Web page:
Missing or absent menstrual periods, when not due to pregnancy, usually have a hormonal cause. One common cause amongst young women is polycystic ovarian syndrome (PCOS). This is a hormonal disorder in which a woman’s body produces abnormally high levels of the male hormone, called androgens. These high levels of androgens prevent the ovaries from producing enough progesterone, which is necessary for a normal menstrual cycle. This results in undeveloped egg follicles, which turn into small cysts in the ovaries that prevent ovulation.
Another common cause of missing menstrual periods especially amongst older women is menopause, in which a woman stops having periods because her ovaries are no longer producing estrogen. Other reasons for absent menstrual periods include lack of ovulation due to causes other than PCOS, excess prolactin secretion by the brain, thyroid disorders, eating disorders and excessive exercise. Rarely, absent menstrual periods can be caused by scarring of the uterine cavity as a result of a medical curettage procedure.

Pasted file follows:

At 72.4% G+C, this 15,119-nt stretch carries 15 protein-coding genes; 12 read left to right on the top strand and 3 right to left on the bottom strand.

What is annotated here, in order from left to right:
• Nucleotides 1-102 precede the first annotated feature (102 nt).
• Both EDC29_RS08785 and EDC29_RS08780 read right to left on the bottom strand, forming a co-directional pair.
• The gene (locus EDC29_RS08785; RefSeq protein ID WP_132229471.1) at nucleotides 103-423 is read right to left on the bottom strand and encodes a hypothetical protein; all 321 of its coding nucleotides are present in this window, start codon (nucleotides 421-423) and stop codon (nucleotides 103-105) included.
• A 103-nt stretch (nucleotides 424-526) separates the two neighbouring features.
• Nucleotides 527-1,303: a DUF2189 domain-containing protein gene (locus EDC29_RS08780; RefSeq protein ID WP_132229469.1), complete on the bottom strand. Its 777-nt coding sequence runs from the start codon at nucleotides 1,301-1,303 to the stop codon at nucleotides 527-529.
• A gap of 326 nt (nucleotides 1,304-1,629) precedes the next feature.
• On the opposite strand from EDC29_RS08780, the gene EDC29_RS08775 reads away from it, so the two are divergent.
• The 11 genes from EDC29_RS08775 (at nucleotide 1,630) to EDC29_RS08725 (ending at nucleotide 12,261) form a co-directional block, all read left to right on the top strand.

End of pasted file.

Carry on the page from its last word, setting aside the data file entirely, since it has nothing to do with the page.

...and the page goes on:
The reason for absent or infrequent menstrual periods usually can be determined by the combination of a medical history, physical examination, gynaecological ultrasound scan and blood tests.
Treatment options depend on the cause of the infrequent or absent menstrual periods. Treatment can involve lifestyle changes such as moderation of diet or exercise habits and hormonal medication such as oral contraceptive pills, thyroid medication or estrogen replacement therapy.